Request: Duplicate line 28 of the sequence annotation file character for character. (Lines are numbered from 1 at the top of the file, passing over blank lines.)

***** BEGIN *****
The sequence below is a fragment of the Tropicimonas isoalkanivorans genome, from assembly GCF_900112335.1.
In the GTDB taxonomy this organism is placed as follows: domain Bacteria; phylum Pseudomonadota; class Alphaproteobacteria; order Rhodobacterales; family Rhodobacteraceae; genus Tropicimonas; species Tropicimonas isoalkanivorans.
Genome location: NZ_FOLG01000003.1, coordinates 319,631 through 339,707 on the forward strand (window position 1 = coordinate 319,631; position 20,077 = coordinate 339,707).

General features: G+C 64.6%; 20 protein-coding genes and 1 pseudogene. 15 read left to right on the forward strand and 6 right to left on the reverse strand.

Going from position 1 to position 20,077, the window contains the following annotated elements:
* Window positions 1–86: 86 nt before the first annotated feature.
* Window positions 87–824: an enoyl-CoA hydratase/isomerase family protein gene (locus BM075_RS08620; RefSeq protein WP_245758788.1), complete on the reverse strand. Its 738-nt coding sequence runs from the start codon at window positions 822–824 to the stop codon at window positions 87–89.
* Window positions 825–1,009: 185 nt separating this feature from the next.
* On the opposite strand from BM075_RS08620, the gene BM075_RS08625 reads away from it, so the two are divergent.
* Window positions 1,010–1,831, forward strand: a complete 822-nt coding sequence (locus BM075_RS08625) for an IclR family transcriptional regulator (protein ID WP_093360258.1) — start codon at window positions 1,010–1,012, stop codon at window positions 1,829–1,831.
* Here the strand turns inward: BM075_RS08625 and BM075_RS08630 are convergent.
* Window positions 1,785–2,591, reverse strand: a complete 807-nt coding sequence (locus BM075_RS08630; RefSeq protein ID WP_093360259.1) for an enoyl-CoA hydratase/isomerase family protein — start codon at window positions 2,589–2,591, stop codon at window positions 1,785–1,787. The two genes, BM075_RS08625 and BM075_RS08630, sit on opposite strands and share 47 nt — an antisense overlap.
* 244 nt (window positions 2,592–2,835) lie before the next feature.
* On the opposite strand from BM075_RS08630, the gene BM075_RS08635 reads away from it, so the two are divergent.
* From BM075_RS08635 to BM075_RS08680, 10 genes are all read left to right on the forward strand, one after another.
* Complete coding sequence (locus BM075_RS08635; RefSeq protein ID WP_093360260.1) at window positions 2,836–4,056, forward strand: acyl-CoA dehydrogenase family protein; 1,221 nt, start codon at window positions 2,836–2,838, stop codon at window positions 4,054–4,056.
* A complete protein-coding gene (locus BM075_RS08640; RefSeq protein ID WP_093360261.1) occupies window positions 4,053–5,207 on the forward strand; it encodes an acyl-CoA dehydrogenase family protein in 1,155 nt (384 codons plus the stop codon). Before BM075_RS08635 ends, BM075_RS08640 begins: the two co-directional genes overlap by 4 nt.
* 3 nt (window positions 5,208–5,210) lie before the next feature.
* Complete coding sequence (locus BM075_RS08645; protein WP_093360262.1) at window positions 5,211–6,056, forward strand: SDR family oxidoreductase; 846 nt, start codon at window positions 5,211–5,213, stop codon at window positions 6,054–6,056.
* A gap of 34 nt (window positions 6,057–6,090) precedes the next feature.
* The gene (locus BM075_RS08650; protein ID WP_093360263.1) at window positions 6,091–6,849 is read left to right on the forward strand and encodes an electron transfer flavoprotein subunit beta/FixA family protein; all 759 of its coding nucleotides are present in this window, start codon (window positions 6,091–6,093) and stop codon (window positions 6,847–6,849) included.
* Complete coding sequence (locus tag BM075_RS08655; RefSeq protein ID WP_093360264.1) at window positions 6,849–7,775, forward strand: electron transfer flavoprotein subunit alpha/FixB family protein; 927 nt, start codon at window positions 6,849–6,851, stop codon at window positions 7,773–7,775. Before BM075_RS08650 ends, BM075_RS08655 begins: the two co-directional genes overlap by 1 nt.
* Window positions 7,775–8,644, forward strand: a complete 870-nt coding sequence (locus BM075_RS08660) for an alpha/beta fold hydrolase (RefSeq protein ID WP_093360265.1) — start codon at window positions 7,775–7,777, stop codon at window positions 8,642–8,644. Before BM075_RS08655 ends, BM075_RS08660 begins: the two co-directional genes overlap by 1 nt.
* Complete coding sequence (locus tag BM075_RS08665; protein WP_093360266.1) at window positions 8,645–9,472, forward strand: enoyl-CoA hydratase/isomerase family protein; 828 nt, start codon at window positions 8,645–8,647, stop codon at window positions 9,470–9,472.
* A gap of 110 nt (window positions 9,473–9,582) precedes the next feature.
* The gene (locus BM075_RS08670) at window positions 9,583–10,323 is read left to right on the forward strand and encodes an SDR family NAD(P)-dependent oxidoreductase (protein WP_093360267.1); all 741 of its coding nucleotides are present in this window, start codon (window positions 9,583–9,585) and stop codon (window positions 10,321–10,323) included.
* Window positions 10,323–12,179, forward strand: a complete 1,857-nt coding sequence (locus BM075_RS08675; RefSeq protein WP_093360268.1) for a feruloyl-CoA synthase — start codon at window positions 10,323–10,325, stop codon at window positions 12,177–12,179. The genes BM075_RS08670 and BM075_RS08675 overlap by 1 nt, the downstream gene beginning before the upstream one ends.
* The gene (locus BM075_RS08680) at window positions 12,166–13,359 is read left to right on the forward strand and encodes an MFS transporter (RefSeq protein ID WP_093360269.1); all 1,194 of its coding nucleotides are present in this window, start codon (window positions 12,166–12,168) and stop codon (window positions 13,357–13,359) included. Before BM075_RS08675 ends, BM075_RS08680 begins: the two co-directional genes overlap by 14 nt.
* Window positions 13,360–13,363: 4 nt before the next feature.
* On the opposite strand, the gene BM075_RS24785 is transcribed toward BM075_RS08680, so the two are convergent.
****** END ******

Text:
* The gene (locus BM075_RS08680) at window positions 12,166–13,359 is read left to right on the forward strand and encodes an MFS transporter (RefSeq protein ID WP_093360269.1); all 1,194 of its coding nucleotides are present in this window, start codon (window positions 12,166–12,168) and stop codon (window positions 13,357–13,359) included. Before BM075_RS08675 ends, BM075_RS08680 begins: the two co-directional genes overlap by 14 nt.